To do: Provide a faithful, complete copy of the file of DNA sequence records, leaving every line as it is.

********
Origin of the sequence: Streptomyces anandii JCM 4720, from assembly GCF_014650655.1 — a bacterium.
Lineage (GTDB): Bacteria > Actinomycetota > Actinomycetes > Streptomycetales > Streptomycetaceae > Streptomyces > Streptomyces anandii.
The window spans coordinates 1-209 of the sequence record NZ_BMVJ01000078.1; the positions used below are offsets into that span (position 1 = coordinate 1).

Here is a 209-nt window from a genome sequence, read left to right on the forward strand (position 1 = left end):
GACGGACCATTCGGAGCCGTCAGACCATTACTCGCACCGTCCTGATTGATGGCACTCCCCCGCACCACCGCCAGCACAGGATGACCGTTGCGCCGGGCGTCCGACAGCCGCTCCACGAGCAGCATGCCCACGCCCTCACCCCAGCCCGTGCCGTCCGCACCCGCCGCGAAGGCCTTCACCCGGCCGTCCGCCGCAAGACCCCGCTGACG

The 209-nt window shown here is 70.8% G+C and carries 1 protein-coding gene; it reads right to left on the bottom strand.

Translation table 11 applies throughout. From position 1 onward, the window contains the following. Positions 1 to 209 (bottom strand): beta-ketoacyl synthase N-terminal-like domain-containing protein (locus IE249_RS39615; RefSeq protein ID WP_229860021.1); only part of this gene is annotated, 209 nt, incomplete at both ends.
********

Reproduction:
Origin of the sequence: Streptomyces anandii JCM 4720, from assembly GCF_014650655.1 — a bacterium.
Lineage (GTDB): Bacteria > Actinomycetota > Actinomycetes > Streptomycetales > Streptomycetaceae > Streptomyces > Streptomyces anandii.
The window spans coordinates 1-209 of the sequence record NZ_BMVJ01000078.1; the positions used below are offsets into that span (position 1 = coordinate 1).

Here is a 209-nt window from a genome sequence, read left to right on the forward strand (position 1 = left end):
GACGGACCATTCGGAGCCGTCAGACCATTACTCGCACCGTCCTGATTGATGGCACTCCCCCGCACCACCGCCAGCACAGGATGACCGTTGCGCCGGGCGTCCGACAGCCGCTCCACGAGCAGCATGCCCACGCCCTCACCCCAGCCCGTGCCGTCCGCACCCGCCGCGAAGGCCTTCACCCGGCCGTCCGCCGCAAGACCCCGCTGACG

The 209-nt window shown here is 70.8% G+C and carries 1 protein-coding gene; it reads right to left on the bottom strand.

Translation table 11 applies throughout. From position 1 onward, the window contains the following. Positions 1 to 209 (bottom strand): beta-ketoacyl synthase N-terminal-like domain-containing protein (locus IE249_RS39615; RefSeq protein ID WP_229860021.1); only part of this gene is annotated, 209 nt, incomplete at both ends.